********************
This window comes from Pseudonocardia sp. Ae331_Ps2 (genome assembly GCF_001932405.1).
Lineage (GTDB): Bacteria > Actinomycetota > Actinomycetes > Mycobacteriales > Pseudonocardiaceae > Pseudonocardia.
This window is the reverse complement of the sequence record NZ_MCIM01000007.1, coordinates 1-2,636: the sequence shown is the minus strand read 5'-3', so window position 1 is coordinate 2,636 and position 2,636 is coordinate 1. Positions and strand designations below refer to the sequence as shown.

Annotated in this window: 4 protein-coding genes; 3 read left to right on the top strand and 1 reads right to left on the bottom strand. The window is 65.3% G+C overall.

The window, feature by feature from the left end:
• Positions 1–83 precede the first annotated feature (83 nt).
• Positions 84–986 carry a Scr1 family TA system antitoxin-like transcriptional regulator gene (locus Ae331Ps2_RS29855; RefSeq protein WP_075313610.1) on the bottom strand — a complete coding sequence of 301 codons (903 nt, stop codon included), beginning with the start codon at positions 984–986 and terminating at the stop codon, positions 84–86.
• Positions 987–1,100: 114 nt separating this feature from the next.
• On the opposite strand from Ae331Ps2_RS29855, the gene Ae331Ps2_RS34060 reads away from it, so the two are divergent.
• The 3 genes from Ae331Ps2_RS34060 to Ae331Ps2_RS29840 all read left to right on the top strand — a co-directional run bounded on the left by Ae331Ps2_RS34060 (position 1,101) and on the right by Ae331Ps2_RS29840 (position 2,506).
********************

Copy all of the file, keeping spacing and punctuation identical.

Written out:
This window comes from Pseudonocardia sp. Ae331_Ps2 (genome assembly GCF_001932405.1).
Lineage (GTDB): Bacteria > Actinomycetota > Actinomycetes > Mycobacteriales > Pseudonocardiaceae > Pseudonocardia.
This window is the reverse complement of the sequence record NZ_MCIM01000007.1, coordinates 1-2,636: the sequence shown is the minus strand read 5'-3', so window position 1 is coordinate 2,636 and position 2,636 is coordinate 1. Positions and strand designations below refer to the sequence as shown.

Annotated in this window: 4 protein-coding genes; 3 read left to right on the top strand and 1 reads right to left on the bottom strand. The window is 65.3% G+C overall.

The window, feature by feature from the left end:
• Positions 1–83 precede the first annotated feature (83 nt).
• Positions 84–986 carry a Scr1 family TA system antitoxin-like transcriptional regulator gene (locus Ae331Ps2_RS29855; RefSeq protein WP_075313610.1) on the bottom strand — a complete coding sequence of 301 codons (903 nt, stop codon included), beginning with the start codon at positions 984–986 and terminating at the stop codon, positions 84–86.
• Positions 987–1,100: 114 nt separating this feature from the next.
• On the opposite strand from Ae331Ps2_RS29855, the gene Ae331Ps2_RS34060 reads away from it, so the two are divergent.
• The 3 genes from Ae331Ps2_RS34060 to Ae331Ps2_RS29840 all read left to right on the top strand — a co-directional run bounded on the left by Ae331Ps2_RS34060 (position 1,101) and on the right by Ae331Ps2_RS29840 (position 2,506).